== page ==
The top candidates for governor are doing their best to downplay their chances in Tuesday's primary election, where voters also will narrow the field in competitive congressional, statewide and legislative races.
The top candidates for governor are doing their best to downplay their chances in Tuesday’s primary election, where voters also will narrow the field in competitive congressional, statewide and legislative races.
Republican Rob McKenna and Democrat Jay Inslee are safe bets to make it through the gubernatorial primary. But both campaigns say their opponent likely will do better on Tuesday, leaving room for bragging, regardless of which one comes out ahead.
While the significance of the vote in the governor’s race is debatable, the election clearly matters for many other candidates.
There are several hard-fought races on the ballot, including open seats for state auditor and secretary of state, as well as in the 1st, 6th, and newly created 10th congressional districts.
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In addition, the election will decide two big levies on the ballot: one to fund Seattle libraries and another to build a new King County juvenile-justice center.
Overall, more than 90 people are vying for statewide and congressional offices alone, not to mention an army of candidates running for the Legislature, state Supreme Court and various appeals and Superior Court judge positions.
“We have such interesting races … I think we’re going to see better voter turnout than normal,” Secretary of State Sam Reed said.
Reed is predicting 46 percent of registered voters will participate in the all-mail ballot election, although his office noted returns are slow so far. In 2008, the last presidential-year primary, nearly 43 percent of voters returned their ballots.
This year’s primary is earlier than ever, making it difficult for candidates to get the attention of voters during the height of summer and vacation season.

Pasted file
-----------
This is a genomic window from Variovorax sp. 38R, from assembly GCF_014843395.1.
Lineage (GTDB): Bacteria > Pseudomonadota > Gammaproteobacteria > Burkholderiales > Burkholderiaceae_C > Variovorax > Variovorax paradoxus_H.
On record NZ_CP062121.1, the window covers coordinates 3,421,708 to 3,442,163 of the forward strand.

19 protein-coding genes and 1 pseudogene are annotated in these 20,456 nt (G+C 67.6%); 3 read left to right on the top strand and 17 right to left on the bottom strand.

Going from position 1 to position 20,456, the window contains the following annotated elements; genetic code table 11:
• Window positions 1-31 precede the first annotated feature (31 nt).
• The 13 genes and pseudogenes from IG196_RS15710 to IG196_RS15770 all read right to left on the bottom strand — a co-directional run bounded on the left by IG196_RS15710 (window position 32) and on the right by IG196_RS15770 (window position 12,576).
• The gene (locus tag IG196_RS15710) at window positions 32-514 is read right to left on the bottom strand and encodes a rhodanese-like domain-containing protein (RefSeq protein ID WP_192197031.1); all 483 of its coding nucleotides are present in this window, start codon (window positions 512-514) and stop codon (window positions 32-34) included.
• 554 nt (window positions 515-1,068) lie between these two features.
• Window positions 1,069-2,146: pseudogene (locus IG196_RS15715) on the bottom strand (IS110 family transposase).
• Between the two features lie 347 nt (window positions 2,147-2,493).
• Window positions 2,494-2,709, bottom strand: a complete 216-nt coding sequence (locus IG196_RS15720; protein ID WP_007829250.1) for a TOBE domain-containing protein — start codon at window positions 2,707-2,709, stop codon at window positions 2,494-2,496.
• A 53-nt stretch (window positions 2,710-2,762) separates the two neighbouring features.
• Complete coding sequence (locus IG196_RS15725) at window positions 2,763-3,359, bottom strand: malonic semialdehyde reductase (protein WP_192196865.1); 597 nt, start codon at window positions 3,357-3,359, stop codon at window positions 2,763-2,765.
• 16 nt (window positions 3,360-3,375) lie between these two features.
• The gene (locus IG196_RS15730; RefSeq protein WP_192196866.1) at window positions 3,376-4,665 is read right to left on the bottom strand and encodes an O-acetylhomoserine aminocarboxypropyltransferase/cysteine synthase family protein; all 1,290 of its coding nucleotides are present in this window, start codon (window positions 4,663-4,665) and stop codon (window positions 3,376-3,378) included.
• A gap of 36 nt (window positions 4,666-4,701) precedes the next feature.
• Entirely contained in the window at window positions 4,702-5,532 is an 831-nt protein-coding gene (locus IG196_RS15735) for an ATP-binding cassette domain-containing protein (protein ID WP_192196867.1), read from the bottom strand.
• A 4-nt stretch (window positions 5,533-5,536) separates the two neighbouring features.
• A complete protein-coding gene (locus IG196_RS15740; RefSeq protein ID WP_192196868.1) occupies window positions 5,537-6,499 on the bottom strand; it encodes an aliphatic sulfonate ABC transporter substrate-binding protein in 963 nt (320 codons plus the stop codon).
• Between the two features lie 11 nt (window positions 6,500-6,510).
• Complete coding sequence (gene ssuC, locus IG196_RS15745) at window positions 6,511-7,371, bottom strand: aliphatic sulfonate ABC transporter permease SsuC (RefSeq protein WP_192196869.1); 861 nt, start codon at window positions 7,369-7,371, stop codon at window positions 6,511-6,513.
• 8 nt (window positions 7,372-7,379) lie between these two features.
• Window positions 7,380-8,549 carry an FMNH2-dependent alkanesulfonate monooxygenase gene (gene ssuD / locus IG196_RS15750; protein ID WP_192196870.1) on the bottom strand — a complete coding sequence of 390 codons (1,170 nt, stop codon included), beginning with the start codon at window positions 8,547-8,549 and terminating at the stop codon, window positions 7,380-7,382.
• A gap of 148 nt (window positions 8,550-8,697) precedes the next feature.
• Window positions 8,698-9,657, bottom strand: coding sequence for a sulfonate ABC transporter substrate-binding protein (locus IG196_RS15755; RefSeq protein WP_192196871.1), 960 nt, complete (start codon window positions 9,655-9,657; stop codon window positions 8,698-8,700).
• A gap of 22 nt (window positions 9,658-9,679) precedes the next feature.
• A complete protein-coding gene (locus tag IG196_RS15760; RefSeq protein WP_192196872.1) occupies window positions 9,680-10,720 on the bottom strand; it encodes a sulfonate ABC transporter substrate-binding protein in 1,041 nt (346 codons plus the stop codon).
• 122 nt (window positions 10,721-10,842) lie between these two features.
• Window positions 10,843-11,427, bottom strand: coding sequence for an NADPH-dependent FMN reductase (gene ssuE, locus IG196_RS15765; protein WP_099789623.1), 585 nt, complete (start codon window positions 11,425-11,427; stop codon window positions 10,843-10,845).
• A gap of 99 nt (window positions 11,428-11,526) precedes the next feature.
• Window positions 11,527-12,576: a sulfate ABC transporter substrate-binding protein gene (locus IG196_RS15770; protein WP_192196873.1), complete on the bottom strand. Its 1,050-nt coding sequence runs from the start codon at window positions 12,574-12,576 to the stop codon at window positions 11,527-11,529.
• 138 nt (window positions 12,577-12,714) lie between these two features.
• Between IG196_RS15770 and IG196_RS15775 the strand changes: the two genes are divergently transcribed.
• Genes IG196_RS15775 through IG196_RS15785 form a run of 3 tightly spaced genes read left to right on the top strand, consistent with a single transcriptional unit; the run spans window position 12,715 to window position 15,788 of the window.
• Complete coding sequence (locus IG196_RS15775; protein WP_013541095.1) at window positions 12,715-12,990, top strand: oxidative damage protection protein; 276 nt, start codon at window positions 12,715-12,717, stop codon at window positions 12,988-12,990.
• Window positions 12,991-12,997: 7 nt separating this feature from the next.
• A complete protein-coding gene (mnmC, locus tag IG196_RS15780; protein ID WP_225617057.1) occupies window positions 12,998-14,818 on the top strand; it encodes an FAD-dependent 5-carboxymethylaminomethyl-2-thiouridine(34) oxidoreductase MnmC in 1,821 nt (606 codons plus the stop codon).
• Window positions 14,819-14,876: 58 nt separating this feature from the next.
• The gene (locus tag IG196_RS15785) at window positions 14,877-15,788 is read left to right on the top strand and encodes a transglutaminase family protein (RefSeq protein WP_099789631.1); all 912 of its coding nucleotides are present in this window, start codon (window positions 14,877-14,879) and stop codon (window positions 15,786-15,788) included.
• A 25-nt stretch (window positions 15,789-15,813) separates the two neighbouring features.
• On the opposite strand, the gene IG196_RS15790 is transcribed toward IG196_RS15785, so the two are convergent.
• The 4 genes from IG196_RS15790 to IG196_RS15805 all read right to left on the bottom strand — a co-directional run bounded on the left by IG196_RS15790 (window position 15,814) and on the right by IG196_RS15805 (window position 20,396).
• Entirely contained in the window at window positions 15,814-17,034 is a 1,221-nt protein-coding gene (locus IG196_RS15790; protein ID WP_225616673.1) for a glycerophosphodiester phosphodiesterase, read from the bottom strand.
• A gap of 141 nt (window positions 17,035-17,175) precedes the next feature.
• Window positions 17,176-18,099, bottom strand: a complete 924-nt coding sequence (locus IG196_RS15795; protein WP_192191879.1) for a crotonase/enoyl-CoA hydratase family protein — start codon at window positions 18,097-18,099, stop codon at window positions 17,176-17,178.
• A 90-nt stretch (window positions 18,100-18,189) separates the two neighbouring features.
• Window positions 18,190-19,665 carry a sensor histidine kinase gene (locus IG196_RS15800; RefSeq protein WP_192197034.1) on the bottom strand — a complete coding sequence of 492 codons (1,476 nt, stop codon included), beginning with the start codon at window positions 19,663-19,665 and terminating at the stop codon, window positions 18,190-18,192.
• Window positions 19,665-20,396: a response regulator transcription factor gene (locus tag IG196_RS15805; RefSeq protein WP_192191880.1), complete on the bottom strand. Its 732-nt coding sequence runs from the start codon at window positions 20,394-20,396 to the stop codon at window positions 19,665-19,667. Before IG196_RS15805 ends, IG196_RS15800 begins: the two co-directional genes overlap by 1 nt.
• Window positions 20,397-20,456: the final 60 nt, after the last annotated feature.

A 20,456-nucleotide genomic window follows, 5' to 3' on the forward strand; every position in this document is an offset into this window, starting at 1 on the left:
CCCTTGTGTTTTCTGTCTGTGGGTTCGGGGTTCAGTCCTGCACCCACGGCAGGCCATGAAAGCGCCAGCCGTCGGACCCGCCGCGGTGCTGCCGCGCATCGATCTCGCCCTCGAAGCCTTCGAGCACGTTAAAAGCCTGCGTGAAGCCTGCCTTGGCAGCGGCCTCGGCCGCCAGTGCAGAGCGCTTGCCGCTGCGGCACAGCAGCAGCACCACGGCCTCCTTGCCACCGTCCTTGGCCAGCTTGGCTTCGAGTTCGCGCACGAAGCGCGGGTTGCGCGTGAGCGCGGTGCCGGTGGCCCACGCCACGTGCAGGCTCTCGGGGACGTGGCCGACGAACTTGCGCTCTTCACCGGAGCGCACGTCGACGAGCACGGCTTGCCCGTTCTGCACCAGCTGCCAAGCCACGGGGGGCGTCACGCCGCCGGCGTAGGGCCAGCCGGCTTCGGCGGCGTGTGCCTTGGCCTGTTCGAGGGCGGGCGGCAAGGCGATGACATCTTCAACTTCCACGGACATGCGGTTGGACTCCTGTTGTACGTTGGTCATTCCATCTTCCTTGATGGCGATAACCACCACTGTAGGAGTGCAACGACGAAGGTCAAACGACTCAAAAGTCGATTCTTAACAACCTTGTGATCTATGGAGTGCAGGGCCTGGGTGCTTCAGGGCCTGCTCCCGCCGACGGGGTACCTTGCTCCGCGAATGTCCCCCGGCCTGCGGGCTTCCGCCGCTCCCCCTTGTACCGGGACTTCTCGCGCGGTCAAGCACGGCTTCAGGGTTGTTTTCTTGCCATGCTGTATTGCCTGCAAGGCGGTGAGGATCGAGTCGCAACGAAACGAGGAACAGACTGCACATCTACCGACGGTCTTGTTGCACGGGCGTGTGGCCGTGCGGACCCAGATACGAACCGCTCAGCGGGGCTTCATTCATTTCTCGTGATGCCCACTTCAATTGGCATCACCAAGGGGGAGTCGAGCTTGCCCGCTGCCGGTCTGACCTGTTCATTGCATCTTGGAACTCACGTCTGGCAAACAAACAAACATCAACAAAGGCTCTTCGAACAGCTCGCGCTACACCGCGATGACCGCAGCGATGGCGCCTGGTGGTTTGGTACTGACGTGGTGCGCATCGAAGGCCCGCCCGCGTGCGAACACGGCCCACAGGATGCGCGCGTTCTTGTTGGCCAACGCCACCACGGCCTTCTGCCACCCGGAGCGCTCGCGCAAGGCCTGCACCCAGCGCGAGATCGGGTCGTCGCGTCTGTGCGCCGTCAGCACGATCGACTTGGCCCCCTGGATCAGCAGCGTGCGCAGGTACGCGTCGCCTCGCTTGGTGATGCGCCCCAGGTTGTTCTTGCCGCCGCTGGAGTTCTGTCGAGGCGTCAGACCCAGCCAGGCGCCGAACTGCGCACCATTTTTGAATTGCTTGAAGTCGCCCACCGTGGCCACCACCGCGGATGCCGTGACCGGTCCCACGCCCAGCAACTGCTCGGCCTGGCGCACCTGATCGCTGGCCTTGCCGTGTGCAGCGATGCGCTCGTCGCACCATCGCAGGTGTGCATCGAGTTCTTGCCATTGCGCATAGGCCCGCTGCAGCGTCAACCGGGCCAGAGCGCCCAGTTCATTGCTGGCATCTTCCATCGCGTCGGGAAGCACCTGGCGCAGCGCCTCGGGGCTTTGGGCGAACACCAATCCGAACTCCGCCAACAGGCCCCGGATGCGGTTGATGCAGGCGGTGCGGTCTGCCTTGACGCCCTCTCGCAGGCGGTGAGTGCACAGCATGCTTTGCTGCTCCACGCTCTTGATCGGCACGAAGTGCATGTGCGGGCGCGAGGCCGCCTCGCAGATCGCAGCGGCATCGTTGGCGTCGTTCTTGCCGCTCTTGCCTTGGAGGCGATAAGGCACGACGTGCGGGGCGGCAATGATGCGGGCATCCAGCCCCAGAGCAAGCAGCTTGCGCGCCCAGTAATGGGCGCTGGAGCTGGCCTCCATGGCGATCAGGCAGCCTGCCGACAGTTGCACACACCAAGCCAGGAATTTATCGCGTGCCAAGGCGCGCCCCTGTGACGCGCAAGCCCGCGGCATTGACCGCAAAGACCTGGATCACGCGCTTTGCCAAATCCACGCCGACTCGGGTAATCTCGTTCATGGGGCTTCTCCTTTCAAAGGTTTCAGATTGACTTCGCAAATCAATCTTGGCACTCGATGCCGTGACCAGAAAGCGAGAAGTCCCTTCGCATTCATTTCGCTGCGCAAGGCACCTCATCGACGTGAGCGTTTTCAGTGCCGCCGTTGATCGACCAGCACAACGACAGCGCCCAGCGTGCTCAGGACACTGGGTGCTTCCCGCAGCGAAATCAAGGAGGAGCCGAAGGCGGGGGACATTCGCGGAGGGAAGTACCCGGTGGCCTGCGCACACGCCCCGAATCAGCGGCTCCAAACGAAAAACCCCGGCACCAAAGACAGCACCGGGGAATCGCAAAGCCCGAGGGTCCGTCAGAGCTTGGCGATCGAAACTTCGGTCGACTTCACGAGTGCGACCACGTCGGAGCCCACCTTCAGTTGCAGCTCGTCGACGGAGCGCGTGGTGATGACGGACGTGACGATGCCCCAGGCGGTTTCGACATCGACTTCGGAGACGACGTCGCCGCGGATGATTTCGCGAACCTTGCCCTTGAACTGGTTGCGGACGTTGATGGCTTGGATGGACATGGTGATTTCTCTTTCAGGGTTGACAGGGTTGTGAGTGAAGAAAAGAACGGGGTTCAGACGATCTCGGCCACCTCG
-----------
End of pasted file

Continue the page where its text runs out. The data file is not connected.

In 2008, the state moved the September primary, which had been the norm for decades, to the third Tuesday in August. But this year, it was moved to the first Tuesday to ensure those serving in the military and living overseas have plenty of time to get their November ballots and return them by general election day.
Washington’s primary advances the top two vote-getters to the general election regardless of party, which can sometimes put two candidates from the same party on the ballot. That will be the case in a dozen legislative races this election, where there are multiple candidates all from the same party.
Judicial contests and the superintendent of public instruction are exceptions to the top-two rule. In those nonpartisan races, any candidate who gets a majority of the vote in the primary wins the seat.
This year, the race between Justice Steve Gonzalez and challenger Bruce Danielson will essentially be decided Tuesday. The winner will advance unopposed to the November ballot.
One of the fiercest primary battles is being waged in the 1st Congressional District seat, where seven people are vying for Inslee’s old seat.
The district — which runs from northern King County to the Canadian border — has five Democrats, one Republican and one independent on the ballot. A recent SurveyUSA poll indicates Republican John Koster is likely to advance to the November election, leaving the Democrats to fight over who will face him.
Former Microsoft executive Suzan DelBene, who has poured more than $2.3 million of her own money into her campaign, and progressive activist Darcy Burner have been the leading Democrats in the polls.